5-13 nights: 175 pesos/person/night. Very nice place to stay. Think of this place as a cushy, glamorous camping option: rooms and primitive camping are available. Full kitchen here as well with some clean bathrooms and showers.
100 pesos/person/night. This is the original climber’s hangout and campsite! There was an open area I saw for cooking. Some picnic tables in the shelter for you to cook and hang out. Looked like there were some rundown-looking bathrooms. Showers do have hot water here. There is also a house they rent out to those interested.
100 pesos/person/night. This was a pretty chill spot and seemed like the camping was dispersed enough you could have some quiet and a bit of privacy. You’re closer to the park, so you might hear some noise of people coming and going. It has 3 pools, bathrooms, showers, and the people who run it seem to leave you alone.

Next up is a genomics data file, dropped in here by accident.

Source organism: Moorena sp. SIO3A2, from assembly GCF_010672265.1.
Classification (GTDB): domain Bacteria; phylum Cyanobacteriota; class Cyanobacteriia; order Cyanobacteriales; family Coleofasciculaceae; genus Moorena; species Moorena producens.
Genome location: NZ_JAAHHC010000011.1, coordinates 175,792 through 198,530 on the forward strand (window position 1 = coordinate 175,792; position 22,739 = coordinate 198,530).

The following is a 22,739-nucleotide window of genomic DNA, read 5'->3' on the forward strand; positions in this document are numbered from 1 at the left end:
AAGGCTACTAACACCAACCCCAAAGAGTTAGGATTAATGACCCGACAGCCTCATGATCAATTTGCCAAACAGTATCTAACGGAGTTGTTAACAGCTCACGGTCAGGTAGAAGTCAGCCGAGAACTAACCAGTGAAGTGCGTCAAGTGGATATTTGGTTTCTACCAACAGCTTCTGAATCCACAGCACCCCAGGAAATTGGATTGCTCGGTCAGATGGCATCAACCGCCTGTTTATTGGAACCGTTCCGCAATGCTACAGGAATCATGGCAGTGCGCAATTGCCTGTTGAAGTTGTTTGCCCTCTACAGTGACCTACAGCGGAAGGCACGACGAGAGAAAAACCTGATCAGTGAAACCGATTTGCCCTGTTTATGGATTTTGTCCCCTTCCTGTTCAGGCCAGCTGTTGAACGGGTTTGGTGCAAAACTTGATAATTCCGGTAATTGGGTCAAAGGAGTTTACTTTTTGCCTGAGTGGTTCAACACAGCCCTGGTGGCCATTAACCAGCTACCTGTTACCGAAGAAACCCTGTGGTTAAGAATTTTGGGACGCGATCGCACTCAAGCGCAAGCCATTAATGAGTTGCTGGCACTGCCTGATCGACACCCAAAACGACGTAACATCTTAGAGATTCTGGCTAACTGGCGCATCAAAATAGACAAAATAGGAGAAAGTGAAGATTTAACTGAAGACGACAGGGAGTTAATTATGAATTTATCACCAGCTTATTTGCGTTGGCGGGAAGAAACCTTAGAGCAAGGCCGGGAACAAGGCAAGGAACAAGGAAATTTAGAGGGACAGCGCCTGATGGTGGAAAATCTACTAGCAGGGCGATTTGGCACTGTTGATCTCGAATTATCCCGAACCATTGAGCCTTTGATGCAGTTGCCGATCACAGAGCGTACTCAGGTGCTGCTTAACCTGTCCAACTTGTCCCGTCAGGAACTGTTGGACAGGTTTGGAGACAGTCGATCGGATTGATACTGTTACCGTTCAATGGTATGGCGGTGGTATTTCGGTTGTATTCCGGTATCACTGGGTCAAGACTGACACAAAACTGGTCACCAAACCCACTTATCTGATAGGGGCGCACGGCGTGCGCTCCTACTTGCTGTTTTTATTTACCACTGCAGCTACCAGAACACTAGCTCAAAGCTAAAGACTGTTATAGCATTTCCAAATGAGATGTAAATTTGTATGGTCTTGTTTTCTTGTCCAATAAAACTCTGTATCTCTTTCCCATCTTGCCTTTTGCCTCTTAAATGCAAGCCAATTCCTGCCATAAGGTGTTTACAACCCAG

Climbing Route Recommendations
- Central Scrutinizer, 5.11a/b (Scrutinizer Wall, 2 pitches)
- Jungle Mountaineering, 5.10a (Jungle Wall, 4 pitches)
- One Dead Teardrop, 5.9 (Wonder Wall, 1 pitch)
- Satori, 5.10c (Zapatista Wall, 7 pitches)
- Off the Couch, 5.10d (Zapatista Wall, 7 pitches)
- Curse of the Furry Beast, 5.12a (Las Estrellas Wall, 1 pitch)
- Leap of Faith, 5.11a (Mota Wall, 3 pitches)
- Two Pump Chump, 5.11a (Mota Wall, 1 pitch with 22 bolts)
- Space Boyz, 5.10a (Jungle Wall, 11 pitches)
Climbing Skills You Should Know
- How to rappel (Simul-rappel)
- How to clean routes
- How to sport climb
- How to tie a good climbing knot and to check a good climbing knot
- How to overcome your fear of heights
- Comfortable and confident in belaying a climber you can’t see
- Building an anchor system
- Harness that provides plenty of support and comfort for multi-pitch
- Tons of draws, all the draws you have and then more (at least 16, but 22 would be ideal)
- Cleaning gear
- Stick clip
- Helmet (absolutely necessary)